The key to this problem is contained in the well known Chinese proverb : “I hear, I forget. I see, I remember. I do, I understand.” Today, most school math education is at the first level. Children hear the lecture , mug up the tables by rote, and forget. Even the so called ‘good schools’ are often only at level two : teachers do demonstrations, children see and remember. Doing the demo, the teacher may understand the concept, but that understanding may not reach the mind of the student. But if every child can do the experiment/activities herself in the classroom, then every child can learn by understanding.

Mathematics has many languages, and the alphanumeric language of numerals and symbols, of pencil and paper is only one of these. There is also the language of things, of actions, of shapes and sizes and patterns which can be made with things and actions, the language of sounds and of pictures. The language of things and actions is the natural language in which children can best and most easily understand math concepts. Once achieved, this conceptual understanding can then be translated into the language of written symbols and numerals. This two step process of learning by doing and then translating this understanding into alphanumeric language has been developed into a comprehensive and practical classroom system , ‘sakriya janganit’, which is being successfully implemented in classes one to four ,with upto 60 students. It requires 150 hours of classroom instruction each year, which is normally available in every class in every school.

Taking the entire primary school system to level three of the Chinese proverb is the necessary and sufficient condition for achieving universalization of primary school math. This can be done in existing circumstances, without any change in the primary math syllabus. It can be implemented within the existing budgetary provisions of the Sarva Shiksha Abhiyan.

It should be possible to take most primary schools in every district of the state of Maharashtra to the level which defines math universalization within the span of four to five years in a systematic and rigorous plan of implementation. What is needed to make this happen ? Systematic training of the teachers will of course be necessary. But it will not be enough. Experience has shown that training by itself does not ensure rigorous implementation. Regular classroom monitoring, teacher facilitation, and evaluation of the children’s understanding is essential for achieving proper implementation. The block, district and state resource centers can be given the responsibility to perform this necessary function. In mathematics it is possible to evaluate very reliably and accurately what the students understand and don’t understand. It is our opinion that the current methods of gunwatta chachni would need some modification and improvement for it to become a useful tool for both teachers as well as the education departments to gauge progress towards the goal of universalization.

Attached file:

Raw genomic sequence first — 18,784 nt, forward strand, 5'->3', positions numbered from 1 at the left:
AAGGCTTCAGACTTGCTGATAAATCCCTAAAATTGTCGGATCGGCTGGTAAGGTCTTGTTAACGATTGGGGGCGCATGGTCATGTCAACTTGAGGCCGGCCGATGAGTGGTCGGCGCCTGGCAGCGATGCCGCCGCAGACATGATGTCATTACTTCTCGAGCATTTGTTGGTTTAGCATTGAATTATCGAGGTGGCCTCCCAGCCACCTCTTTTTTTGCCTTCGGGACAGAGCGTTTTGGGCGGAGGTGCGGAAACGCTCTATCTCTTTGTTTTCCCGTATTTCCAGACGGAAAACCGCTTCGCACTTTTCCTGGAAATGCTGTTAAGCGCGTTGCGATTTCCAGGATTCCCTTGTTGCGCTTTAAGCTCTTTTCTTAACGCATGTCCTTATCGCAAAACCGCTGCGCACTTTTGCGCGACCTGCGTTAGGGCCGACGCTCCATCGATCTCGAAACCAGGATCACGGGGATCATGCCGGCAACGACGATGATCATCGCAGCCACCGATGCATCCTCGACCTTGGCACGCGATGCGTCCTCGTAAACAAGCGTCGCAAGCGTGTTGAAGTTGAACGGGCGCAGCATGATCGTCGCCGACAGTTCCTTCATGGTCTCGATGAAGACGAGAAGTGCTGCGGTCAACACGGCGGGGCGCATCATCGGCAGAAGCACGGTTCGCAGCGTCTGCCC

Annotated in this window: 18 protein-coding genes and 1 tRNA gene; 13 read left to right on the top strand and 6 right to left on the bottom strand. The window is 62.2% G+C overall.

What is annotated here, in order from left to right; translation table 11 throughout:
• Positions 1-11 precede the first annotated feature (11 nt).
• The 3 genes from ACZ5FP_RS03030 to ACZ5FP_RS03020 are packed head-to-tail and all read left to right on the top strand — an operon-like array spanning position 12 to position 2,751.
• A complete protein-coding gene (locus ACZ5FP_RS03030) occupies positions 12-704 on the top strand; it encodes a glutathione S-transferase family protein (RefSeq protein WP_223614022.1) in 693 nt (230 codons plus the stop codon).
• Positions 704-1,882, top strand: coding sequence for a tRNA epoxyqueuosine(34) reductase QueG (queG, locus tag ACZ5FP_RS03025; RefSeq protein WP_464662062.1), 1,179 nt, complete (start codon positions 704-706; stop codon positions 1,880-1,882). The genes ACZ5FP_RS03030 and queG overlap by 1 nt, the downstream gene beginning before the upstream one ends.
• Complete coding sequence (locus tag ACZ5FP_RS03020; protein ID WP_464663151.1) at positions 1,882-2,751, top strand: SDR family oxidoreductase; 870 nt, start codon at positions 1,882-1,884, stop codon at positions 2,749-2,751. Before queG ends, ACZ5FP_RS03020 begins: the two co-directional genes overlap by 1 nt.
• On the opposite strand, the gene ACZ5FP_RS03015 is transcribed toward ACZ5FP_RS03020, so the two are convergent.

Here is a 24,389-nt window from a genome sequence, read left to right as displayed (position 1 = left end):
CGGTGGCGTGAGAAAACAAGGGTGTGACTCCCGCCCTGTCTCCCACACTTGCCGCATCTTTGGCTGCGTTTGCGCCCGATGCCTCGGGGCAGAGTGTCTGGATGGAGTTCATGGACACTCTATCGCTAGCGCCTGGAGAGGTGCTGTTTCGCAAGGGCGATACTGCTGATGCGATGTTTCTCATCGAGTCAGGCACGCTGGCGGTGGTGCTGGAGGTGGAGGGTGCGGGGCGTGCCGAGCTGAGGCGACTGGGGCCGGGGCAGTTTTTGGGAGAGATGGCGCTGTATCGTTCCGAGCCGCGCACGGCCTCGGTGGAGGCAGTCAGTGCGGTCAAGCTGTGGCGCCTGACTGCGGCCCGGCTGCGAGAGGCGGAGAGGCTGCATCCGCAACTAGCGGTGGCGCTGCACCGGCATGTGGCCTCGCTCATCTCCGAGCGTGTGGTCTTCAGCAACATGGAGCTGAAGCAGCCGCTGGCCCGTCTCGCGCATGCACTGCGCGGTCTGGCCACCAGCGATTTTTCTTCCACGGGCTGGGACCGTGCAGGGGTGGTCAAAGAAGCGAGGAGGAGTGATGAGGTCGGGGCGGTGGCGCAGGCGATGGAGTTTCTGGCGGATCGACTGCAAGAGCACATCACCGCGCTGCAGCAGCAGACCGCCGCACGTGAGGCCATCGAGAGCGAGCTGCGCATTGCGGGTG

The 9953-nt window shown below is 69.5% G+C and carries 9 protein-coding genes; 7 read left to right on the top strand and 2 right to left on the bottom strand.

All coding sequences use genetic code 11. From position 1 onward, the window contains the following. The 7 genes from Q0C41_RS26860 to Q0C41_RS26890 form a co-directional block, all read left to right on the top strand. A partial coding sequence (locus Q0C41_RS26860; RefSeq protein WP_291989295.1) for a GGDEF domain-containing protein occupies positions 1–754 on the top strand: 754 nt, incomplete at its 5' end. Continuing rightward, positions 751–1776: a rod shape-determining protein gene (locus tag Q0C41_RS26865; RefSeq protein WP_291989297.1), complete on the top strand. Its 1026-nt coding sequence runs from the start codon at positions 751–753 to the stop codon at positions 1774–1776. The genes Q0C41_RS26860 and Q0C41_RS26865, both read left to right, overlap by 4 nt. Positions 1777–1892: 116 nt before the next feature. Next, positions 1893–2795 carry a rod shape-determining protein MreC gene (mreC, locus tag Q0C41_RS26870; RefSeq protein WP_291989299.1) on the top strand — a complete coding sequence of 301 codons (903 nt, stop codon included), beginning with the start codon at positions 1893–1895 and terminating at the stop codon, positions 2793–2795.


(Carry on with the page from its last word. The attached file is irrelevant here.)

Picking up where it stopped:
What needs to be emphasized is that while teachers must be held accountable for the results of their students, this is not enough to ensure universalization. Accountability must be there at all levels. School, cluster, block, district and state achievement levels should be monitored regularly and rigorously. This data should be made available in a fully transparent manner to parents, voters and other stake holders.The education departments and officers at all levels from top to bottom should be held accountable for achieving improvements, as much as the teachers are today. The non government organizations working in this area as well as the corporate houses who work in the field of education as part of their corporate social responsibility must also be held fully accountable for their inputs. It must be very clearly realized by all concerned that nobody is doing the children of this country a favour today when they work for providing them with a high quality education. What is a constitutional right of the young Indian citizen cannot be compromised in any manner by lowering standards.